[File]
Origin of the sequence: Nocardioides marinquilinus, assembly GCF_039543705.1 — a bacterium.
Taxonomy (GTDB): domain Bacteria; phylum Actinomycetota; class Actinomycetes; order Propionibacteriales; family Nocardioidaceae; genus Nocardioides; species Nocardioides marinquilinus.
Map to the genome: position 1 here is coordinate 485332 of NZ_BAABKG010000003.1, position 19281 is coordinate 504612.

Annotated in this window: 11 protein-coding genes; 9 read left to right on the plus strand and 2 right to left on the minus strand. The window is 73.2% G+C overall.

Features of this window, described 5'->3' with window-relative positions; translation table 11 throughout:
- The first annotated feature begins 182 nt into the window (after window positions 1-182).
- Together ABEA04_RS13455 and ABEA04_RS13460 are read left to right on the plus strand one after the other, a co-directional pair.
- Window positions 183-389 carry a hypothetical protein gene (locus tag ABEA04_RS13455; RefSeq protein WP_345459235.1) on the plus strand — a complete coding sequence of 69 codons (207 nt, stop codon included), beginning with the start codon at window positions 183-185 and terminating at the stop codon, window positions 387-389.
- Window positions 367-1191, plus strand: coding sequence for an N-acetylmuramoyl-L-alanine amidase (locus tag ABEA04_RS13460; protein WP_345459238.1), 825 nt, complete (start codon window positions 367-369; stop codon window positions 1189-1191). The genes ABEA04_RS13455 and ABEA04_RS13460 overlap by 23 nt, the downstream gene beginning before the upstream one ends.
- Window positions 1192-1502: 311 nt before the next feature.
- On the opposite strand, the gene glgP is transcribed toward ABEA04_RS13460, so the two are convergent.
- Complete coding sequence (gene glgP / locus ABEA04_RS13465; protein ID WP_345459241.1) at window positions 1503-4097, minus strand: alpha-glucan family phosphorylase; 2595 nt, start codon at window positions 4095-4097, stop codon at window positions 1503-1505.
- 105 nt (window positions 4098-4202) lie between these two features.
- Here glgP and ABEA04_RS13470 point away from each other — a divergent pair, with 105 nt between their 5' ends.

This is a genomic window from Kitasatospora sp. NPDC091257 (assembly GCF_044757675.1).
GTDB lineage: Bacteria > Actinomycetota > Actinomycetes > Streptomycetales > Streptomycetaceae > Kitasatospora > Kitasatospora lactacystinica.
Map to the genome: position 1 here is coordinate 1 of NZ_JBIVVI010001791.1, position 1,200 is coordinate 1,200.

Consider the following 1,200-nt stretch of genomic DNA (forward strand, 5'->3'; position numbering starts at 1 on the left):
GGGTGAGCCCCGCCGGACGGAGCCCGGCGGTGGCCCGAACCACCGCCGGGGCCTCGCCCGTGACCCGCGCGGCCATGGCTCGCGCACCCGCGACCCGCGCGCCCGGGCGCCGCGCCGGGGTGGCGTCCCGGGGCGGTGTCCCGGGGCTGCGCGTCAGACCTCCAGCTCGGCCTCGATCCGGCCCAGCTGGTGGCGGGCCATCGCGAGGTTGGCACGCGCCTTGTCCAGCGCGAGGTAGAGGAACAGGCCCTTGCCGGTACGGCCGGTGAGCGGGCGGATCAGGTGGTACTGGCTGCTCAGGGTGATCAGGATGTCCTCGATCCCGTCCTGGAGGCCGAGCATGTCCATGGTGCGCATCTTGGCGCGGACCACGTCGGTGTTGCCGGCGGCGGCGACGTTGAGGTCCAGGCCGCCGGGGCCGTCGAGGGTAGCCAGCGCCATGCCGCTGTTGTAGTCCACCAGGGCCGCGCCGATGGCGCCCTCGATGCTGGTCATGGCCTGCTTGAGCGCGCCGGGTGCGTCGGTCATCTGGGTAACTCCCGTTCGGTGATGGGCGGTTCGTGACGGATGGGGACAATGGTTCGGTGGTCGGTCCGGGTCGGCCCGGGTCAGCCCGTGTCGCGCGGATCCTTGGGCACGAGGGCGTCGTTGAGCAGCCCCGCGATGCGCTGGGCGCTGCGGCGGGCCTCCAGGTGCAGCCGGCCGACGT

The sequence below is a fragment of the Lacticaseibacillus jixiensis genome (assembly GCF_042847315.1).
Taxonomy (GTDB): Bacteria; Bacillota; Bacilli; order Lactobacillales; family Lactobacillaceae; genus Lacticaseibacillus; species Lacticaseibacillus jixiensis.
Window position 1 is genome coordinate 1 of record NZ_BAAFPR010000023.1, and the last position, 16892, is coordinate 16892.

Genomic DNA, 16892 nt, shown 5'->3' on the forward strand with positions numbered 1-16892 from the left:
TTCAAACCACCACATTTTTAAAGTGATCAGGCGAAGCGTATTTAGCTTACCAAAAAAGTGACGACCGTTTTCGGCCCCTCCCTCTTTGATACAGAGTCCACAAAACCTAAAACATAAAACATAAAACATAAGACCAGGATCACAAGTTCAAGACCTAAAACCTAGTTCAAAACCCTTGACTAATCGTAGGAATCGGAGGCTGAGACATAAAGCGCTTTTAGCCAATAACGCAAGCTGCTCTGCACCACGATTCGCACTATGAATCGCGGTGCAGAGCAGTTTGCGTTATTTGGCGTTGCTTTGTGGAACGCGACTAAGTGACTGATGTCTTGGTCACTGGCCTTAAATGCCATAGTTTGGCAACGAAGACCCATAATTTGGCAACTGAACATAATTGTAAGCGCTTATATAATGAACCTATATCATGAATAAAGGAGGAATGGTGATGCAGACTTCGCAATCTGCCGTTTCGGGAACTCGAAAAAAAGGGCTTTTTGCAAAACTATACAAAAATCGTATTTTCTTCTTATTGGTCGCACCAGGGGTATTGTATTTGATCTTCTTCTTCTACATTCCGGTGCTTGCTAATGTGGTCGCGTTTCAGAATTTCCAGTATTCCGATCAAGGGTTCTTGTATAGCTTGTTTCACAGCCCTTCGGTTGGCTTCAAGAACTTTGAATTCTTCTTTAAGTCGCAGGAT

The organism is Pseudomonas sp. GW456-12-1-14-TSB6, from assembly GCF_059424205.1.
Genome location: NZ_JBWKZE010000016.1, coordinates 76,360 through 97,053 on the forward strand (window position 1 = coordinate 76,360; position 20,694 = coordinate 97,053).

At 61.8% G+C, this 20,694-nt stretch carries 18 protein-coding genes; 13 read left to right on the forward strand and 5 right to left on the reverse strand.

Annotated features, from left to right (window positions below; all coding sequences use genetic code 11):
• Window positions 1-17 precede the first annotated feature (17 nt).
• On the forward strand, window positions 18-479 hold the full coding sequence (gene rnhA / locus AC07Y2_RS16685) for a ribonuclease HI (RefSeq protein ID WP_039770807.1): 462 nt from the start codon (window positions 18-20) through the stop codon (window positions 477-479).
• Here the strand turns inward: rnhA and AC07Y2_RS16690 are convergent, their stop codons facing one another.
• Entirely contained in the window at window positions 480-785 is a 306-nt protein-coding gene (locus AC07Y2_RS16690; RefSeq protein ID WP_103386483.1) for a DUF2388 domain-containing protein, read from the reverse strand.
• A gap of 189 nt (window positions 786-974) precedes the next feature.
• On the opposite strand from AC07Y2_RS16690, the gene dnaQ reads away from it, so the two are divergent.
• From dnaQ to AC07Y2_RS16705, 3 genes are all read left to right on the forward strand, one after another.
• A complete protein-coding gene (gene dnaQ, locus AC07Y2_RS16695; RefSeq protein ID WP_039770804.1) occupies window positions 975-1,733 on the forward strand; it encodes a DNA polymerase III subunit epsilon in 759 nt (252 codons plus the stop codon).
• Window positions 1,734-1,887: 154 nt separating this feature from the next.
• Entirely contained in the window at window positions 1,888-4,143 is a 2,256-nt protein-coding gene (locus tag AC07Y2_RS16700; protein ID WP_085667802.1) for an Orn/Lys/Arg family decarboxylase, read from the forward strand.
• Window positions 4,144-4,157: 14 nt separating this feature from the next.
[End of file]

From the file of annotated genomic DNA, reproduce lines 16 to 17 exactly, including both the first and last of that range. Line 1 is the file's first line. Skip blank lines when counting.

GTDB lineage: Bacteria > Actinomycetota > Actinomycetes > Streptomycetales > Streptomycetaceae > Kitasatospora > Kitasatospora lactacystinica.
Map to the genome: position 1 here is coordinate 1 of NZ_JBIVVI010001791.1, position 1,200 is coordinate 1,200.